Office hysteroscopy: Hysteroscopy is used to evaluate the uterine cavity. Saline sonograms can provide similar information. Office hysteroscopy has become more popular with OBGYNs as it is a procedure that can be easily performed in the office. Growths that are identified in an office visit usually cannot be removed, and most patients will require an operating visit for treatment. For this reason, office hysteroscopy is not recommended routinely for evaluation of fibroids in the uterine cavity.
HSG: HSG, or hysterosalpingogram, is an evaluation of the uterine cavity and the tubes, using a radiopaque dye passed into the uterus through the cervix. Radiopaque means the dye can be seen with fluoroscopy — a radiological test that shows the dye passing through the uterus and the tubes. It is mostly used to ensure that the fallopian tubes are open. Although it can identify fibroids, polyps, or scarring in the cavity, it is generally not used for diagnosing fibroids.
Pelvic exams: Pelvic exams may be helpful but are very limited in their ability to identify the size, number, and location of fibroids. Pelvic exams can also confuse pelvic masses with fibroids, and have significant limitations in patients with prior surgery, other GYN conditions such as endometriosis, and in heavier patients. Pelvic exams can also be painful both during and after exams.
A Laparoscopic View of the Uterus and Fibroids
If allowed to grow, fibroids can have serious complications, including:
- Severe pain or heavy bleeding
- Infertility — This occurs when enlarging fibroids destroy the normal architecture and function of the uterus
- Fibroids in or impinging on the uterine cavity, preventing proper childbirth and causing heavy bleeding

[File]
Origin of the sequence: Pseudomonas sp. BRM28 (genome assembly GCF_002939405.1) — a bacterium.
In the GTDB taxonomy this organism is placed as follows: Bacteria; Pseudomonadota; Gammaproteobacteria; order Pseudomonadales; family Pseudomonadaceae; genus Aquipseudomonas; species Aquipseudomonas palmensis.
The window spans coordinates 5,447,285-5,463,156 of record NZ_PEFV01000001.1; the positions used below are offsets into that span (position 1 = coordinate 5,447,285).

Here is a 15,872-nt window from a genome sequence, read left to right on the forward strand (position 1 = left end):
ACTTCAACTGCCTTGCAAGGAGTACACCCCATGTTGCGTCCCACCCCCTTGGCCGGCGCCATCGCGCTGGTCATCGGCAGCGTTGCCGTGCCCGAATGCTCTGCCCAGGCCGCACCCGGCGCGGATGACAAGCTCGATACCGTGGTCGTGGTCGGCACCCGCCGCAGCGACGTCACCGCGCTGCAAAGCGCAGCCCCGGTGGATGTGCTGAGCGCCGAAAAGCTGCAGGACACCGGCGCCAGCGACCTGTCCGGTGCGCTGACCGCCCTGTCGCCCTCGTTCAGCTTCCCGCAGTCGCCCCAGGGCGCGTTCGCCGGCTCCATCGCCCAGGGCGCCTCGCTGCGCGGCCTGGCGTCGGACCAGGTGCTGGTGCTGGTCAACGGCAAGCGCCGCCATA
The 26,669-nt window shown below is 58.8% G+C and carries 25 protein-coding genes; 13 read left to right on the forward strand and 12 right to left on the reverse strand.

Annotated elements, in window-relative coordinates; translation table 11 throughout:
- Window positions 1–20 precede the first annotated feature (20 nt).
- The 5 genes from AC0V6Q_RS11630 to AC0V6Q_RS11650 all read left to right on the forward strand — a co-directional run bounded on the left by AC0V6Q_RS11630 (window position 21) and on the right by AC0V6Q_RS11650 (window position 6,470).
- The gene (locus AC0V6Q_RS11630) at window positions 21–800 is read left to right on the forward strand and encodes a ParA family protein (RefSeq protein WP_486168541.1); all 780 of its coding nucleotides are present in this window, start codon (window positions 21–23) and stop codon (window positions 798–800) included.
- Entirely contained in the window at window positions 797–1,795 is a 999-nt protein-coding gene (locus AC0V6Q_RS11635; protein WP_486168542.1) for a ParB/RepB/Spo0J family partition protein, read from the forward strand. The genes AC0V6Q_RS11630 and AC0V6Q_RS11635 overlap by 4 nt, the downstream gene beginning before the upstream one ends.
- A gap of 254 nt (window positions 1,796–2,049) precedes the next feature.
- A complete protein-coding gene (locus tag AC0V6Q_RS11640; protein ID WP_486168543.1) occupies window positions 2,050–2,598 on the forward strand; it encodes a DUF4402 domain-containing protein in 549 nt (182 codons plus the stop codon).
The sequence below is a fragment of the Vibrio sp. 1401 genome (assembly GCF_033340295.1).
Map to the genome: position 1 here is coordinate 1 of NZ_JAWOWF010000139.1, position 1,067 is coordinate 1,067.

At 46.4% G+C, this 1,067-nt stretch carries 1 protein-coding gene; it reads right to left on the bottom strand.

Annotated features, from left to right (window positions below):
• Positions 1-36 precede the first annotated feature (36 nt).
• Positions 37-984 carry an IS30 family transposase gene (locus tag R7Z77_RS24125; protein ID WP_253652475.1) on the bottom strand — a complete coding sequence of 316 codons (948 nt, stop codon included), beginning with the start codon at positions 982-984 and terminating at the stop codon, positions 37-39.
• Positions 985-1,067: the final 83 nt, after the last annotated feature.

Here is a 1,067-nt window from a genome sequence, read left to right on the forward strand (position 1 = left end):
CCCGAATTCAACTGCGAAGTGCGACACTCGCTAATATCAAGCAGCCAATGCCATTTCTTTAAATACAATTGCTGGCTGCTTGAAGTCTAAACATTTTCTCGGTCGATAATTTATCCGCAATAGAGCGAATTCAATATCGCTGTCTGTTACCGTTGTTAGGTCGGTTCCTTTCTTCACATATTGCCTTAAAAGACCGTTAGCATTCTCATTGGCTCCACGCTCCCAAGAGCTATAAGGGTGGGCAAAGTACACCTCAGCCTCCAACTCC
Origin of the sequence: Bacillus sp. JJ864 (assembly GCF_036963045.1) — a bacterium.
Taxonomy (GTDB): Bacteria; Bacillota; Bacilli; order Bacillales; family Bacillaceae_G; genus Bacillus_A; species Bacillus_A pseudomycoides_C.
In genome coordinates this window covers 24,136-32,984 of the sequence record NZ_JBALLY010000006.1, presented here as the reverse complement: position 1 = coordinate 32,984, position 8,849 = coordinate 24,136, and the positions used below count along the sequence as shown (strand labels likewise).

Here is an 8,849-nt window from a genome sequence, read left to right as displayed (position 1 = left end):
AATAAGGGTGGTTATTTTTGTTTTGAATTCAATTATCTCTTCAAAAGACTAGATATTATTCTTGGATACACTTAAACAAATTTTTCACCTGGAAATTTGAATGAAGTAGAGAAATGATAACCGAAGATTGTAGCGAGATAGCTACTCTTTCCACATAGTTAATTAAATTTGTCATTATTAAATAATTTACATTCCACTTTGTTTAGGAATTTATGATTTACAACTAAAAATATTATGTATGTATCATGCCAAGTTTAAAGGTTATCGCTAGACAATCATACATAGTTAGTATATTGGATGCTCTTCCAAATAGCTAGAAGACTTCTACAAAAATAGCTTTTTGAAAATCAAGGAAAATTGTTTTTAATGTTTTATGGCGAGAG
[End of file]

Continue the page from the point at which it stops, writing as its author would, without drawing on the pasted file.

- Fibroids in the uterine muscle. Larger fibroids can obstruct fallopian tubes, thereby preventing pregnancy, and can also affect normal delivery by preventing delivery of the baby through the vagina. In addition, muscle fibroids can significantly affect fetal growth at larger sizes, and should be removed.
- Fibroid removal (myomectomy) and fertility. As fibroids grow into the muscle and cavity of the uterus, removal will cause scarring to the cavity, the tubes, and abnormal healing leading to problems with muscle healing and infertility. Watching and waiting leads to enlarged growth, and is a practice that should never be allowed for any patient, since it will cause significant problems to the uterus after fibroid removal.
- Urinary tract complications — Fibroids can obstruct the urinary tract, causing severe urinary retention and urinary tract infections, and urinary frequency can also become a serious problem, such as with fatigue from loss of sleep and dysfunction in normal activities of daily living
- Bowel complications — These include severe constipation, bloating, and distension
- Problems at delivery — These include premature birth and Intrauterine Growth Restriction (IUGR)
- Twisting of the fibroids causing severe pain and the need for emergency surgery
Fibroid Risk Factors